"The [UN human rights] team documented consistent accounts of the Myanmar security forces surrounding or entering villages or settlements, sometimes accompanied by Rakhine Buddhist individuals firing indiscriminately at Rohingya villagers, injuring some and killing other innocent victims, setting houses on fire, and announcing in other villages that the same would befall them if they did not comply with the order to immediately abandon their homes", notes the report, issued Wednesday by the Office of the UN High Commissioner for Human Rights (OHCHR).
The UN refugee agency said earlier it was on full alert for new escalation in the Myanmar crisis after more than 11,000 Rohingya Muslims crossed the border into Bangladesh on Monday.
Myanmar's ruling party has held an interfaith rally to promote religious harmony as thousands of Rohingya Muslims continue to flee persecution in northern Rakhine state.
Authorities in Myanmar, led by Suu Kyi, have been tightly controlling access to Rakhine since August, when purported attacks by Rohingya fighters prompted a brutal military response that has forced over 515,000 Rohingya to flee to Bangladesh.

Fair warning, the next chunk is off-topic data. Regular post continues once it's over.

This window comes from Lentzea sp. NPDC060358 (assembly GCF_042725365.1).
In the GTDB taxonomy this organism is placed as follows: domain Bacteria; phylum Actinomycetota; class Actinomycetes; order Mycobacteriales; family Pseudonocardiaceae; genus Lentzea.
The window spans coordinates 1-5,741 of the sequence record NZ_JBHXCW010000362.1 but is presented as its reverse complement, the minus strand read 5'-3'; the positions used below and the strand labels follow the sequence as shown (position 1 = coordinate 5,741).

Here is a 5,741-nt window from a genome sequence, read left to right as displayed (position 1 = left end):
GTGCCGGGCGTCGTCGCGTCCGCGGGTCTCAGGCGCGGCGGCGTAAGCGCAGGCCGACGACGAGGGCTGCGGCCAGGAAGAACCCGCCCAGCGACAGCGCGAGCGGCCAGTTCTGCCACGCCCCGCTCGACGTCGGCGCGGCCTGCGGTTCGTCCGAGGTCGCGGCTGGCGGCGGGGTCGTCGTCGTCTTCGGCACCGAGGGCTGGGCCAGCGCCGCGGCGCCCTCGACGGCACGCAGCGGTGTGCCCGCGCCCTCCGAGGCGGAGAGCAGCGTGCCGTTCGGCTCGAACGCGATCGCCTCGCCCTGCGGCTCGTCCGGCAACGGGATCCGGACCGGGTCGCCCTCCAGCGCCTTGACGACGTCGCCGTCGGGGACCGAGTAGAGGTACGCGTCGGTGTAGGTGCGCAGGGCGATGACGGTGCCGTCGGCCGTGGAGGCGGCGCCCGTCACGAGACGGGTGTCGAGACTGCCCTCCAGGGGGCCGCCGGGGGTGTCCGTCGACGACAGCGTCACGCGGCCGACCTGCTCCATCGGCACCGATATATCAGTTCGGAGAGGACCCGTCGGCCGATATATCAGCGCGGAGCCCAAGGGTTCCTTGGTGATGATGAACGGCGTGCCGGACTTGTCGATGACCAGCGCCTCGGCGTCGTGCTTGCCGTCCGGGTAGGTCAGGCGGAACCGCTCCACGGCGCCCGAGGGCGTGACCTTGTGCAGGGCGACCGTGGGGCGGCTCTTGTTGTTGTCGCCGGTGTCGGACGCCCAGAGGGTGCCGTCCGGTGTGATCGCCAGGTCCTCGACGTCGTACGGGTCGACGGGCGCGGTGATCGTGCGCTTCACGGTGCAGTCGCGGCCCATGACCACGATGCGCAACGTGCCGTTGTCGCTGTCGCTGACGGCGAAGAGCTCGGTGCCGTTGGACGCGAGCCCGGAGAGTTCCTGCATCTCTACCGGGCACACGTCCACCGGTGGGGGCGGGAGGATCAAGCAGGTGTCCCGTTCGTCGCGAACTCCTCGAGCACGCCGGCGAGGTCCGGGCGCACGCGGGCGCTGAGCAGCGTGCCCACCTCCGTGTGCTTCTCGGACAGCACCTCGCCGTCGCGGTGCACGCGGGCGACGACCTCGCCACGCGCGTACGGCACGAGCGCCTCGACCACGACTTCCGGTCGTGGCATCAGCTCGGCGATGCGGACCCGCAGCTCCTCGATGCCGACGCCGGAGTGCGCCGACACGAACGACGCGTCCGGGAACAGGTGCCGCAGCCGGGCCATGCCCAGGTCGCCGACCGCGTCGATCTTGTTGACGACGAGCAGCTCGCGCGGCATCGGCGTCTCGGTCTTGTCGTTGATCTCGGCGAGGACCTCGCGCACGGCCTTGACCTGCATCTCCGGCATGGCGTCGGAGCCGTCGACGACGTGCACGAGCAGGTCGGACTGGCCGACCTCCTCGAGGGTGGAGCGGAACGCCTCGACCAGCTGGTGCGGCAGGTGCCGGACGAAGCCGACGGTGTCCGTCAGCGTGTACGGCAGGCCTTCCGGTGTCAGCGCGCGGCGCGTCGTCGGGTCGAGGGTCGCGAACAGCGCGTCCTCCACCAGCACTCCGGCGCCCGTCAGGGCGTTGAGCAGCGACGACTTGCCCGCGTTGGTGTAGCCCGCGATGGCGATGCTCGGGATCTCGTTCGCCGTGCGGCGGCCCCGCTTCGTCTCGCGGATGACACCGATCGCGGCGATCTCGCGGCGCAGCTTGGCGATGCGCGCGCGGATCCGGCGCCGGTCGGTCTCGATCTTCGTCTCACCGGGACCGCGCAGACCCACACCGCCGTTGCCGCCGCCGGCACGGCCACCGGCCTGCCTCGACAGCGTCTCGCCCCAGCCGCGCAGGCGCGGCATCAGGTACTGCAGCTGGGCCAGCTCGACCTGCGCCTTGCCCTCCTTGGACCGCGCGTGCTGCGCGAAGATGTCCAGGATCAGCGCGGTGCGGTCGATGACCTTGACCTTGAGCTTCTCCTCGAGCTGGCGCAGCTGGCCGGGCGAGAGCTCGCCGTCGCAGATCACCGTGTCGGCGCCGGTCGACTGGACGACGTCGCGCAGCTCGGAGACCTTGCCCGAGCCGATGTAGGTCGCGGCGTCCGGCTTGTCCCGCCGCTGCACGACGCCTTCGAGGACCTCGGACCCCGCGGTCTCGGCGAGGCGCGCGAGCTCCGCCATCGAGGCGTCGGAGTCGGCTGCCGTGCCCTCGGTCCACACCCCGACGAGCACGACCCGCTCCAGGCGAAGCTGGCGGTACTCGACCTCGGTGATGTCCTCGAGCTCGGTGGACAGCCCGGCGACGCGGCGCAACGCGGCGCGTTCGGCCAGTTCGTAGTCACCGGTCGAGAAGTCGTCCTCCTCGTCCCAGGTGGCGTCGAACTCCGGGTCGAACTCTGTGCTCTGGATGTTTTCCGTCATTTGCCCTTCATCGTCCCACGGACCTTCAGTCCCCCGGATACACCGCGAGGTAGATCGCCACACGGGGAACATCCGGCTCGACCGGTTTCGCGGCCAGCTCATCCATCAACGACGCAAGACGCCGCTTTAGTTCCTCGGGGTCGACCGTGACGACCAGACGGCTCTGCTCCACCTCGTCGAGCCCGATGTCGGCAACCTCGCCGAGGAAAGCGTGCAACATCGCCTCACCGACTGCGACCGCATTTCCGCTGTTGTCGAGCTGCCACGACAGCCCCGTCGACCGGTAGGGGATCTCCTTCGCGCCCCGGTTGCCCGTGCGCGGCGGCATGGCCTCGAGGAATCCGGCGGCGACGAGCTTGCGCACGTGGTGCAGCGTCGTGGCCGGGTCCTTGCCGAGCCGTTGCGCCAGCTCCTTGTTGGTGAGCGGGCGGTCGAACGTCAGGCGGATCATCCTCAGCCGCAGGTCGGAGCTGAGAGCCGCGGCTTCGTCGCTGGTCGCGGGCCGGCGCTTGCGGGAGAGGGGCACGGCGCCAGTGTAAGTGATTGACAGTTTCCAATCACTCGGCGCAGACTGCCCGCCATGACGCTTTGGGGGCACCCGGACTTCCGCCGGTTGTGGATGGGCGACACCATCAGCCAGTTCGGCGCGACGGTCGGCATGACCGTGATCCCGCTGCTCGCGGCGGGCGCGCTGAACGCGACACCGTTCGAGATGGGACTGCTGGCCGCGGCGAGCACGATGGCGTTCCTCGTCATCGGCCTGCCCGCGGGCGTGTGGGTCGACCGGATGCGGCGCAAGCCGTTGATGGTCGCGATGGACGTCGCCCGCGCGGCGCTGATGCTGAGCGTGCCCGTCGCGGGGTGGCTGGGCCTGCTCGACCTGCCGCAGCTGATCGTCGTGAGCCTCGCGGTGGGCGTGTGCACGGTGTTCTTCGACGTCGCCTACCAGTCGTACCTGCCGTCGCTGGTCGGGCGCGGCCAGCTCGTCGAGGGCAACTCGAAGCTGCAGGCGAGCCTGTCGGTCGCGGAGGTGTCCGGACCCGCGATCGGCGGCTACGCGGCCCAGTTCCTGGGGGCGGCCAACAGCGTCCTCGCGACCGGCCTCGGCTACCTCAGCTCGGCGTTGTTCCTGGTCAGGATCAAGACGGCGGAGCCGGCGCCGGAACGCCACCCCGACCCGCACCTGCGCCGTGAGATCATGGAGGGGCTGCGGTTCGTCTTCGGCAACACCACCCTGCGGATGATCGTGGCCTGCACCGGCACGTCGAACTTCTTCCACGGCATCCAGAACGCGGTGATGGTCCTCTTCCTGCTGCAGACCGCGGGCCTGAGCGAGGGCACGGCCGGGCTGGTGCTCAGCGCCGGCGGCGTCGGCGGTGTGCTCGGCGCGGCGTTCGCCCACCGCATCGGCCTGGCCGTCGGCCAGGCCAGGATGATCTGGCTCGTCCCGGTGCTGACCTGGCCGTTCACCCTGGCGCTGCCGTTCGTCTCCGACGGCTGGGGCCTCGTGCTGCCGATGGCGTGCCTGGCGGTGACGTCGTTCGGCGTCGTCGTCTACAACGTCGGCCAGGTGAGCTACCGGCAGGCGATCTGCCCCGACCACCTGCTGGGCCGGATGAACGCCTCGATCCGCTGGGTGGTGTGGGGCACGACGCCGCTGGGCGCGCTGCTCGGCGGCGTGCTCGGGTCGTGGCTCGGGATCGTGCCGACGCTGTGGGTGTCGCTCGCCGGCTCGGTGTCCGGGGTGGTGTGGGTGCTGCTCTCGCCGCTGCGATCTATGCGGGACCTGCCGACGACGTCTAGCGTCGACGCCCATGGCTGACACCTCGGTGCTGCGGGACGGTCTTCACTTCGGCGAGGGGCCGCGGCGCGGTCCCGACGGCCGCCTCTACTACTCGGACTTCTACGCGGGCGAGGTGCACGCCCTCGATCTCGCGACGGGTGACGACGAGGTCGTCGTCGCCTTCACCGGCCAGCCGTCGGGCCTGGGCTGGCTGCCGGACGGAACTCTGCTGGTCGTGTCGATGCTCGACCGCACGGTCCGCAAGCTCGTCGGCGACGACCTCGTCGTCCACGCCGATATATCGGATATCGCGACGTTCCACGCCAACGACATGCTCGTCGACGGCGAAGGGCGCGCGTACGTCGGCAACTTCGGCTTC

The UN said there was evidence to suggest military operations are ongoing despite government claims they have ended.
"The Rohingya men were relying on the jars to keep them afloat".
Meanwhile, in Cox's Bazar district of Bangladesh, the police said the bodies of another nine refugees washed up after an overloaded boat carrying scores of desperate Rohingyas sank in rough seas on Sunday, taking the death toll to 23, the Daily Star reported.
One statement, "received by an extremely credible source, referred to a (pregnant) woman whose stomach was slit open after she was raped", the report said.
Myanmar's Buddhist majority denies that Rohingya Muslims are a separate ethnic group and regards them as illegal immigrants.
United Nations human rights chief Zeid Ra'ad Al Hussein, who previously called the crackdown "a textbook example of ethnic cleansing", called the army's actions "a cynical ploy to forcibly transfer large numbers of people without possibility of return".
"Efforts were taken to effectively erase signs of memorable landmarks in the geography of the Rohingya landscape and memory in such a way that a return to their lands would yield nothing but a desolate and unrecognizable terrain", it added.